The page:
Inside ‘The Deva’
The Deva, as the Romans called Chester, was an ominous, looming-out-of-the-dark Victorian building, allegedly the best place to stockpile the local mental ill-health community. It’s a huge rambling, austere Victorian building with a tower constantly emitting smoke like a chimney in a concentration camp.
I used to see it from the Chester to Rock Ferry railway line just beyond Upton station. I heard a story one day on my way to St Anselm’s College in Birkenhead, about a patient who escaped from the Deva and somehow got into the tropical house of Chester Zoo. He reached up, caught a parrot in one hand, picked an orange with the other and scoffed them both. This made us all laugh at the time. It was funny but in a dark way. I find no comedy in it now.
“Bring him now, Doctor Maddun’s here.” Folks, if my name was Maddun and I went into psychiatry, I’d call myself Phil, or Bill. Even calling myself Jill would confuse my patients less than calling myself Maddun in an “I’m going slightly mad” type of way.
Well, like a multiply-spent tri-athlete, led by the hand, I plod an unsteady path down a corridor into a small office where four people sit. Unseen arms propel me into a chair facing them.
Clearly this is a panel interview for a job… What sort of job? International security? Why is one of them a doctor.
Doctor Maddun… Dr Maddun…
Cloak and dagger
Am I here to work? Or is there something else going on, more of this weird cloak and dagger stuff?
“Tell me what you have been doing,” utters a thin mouth in a bony head, eyes boring into me through steel-rimmed glasses.
“I have established a business, and an empire… and I have seen God.”
“Yes. Anything else?”
I have come as far as it is possible for a man to come, and yet… and yet… it seems that there is another step. This is a panel interview for…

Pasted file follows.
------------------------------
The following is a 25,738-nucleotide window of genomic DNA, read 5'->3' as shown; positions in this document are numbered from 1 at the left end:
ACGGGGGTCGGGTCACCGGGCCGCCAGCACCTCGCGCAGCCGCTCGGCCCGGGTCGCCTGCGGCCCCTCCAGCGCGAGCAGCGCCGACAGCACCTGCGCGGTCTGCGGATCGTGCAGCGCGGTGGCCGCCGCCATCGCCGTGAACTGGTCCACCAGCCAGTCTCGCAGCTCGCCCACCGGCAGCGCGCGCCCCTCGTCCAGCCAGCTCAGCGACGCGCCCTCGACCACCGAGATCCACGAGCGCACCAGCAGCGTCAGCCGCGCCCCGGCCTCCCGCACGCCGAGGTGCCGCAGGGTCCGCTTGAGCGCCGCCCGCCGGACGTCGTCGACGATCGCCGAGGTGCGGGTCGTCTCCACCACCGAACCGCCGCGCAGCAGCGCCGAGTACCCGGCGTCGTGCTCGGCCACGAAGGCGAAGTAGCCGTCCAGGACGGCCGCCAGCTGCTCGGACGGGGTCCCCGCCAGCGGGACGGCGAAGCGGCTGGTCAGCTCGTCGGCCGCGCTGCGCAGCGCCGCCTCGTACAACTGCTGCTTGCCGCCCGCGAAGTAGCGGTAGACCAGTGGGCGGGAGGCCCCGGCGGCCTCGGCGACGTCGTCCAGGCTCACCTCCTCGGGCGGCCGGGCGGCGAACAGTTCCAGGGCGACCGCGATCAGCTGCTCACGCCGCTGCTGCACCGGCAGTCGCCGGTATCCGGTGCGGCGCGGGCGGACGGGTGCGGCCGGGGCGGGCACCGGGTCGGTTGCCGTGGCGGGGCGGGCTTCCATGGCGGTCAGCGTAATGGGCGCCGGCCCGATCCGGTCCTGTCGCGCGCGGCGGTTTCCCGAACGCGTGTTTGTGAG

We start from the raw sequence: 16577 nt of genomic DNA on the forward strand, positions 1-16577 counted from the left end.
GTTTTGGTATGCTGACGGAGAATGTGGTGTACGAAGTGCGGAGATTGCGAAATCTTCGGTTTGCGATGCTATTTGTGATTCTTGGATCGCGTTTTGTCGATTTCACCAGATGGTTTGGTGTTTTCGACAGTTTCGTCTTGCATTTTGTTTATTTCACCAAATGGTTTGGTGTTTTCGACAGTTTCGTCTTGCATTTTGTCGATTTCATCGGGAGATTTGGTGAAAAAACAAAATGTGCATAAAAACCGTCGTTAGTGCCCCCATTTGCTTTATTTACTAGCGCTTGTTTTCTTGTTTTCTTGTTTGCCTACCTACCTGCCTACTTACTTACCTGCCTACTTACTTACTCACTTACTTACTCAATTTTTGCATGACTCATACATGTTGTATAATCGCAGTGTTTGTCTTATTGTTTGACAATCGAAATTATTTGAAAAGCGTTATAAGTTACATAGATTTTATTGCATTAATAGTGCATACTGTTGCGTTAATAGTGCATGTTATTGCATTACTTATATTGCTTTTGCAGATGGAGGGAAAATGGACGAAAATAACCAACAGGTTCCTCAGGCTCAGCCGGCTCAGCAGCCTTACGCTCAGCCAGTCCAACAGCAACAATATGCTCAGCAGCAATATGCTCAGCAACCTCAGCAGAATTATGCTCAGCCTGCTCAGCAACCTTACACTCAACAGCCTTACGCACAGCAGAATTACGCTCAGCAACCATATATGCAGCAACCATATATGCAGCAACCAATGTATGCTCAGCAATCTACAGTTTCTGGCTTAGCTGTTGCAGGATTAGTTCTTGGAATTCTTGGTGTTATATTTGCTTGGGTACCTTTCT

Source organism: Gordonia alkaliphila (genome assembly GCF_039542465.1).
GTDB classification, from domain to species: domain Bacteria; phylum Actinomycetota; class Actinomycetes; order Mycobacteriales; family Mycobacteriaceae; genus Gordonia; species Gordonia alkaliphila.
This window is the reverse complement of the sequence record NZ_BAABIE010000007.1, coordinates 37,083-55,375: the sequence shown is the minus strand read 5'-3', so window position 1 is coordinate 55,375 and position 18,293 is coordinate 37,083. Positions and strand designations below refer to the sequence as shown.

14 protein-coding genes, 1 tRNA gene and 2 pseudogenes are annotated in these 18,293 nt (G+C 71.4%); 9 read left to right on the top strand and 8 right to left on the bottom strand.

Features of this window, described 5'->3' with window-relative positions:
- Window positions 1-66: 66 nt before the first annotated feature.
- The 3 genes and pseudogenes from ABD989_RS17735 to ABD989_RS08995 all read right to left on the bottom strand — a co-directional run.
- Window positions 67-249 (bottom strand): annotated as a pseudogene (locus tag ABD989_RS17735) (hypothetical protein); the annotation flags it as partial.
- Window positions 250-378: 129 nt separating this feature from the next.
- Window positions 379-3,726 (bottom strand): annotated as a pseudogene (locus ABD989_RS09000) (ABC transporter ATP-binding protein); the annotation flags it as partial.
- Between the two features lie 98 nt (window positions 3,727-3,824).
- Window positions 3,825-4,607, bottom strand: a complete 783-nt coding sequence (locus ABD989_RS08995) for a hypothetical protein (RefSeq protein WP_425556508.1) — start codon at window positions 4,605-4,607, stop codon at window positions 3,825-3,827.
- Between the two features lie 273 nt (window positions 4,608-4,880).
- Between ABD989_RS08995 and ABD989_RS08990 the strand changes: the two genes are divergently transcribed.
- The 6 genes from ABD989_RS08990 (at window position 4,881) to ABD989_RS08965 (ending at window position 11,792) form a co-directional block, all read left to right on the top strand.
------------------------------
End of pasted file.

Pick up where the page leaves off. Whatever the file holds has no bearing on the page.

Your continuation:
Death and yet not death
The penny drops: I am being vetted for my suitability to pass on to a higher plane. This is death and yet not death. I will answer the questions; I will be selected; I will once again be in the love, the light and in the power of God.
“Have you imagined anything else?” Imagined. Imagined? What does he mean? Maddun. Doubt starts to creep in. Are these people themselves God? Where is the love, the radiance, the power?
“Are you God?”
“We are psychiatrists and you are in the Deva hospital. I am Dr Maddun. This is Mercia Ward. You appear to be suffering from hypomania; it is a well-documented if somewhat rare condition.”
Hypomania. Maddun. Maddun. Maddun. Mad one? Who is the Mad One?
The black abyss
The penny suddenly, terrifyingly, drops further. Much further. It plummets into a black abyss. It is I who am mad!
I am insane!
I have to escape! I jump up and run. Out of the little room. Left, down a corridor. Which way – which way? I hear heavy pursuing feet. I turn right. Into a little room. No way out. Wait – the window! Locked. The guards catch me. There are at least six of them.
They grab me. I struggle, but I am defeated. I feel a needle puncturing my arm. I am being executed… what but what have I done to deserve this terrible fate?
It is not death that comes to me, but sleep, blessed sleep.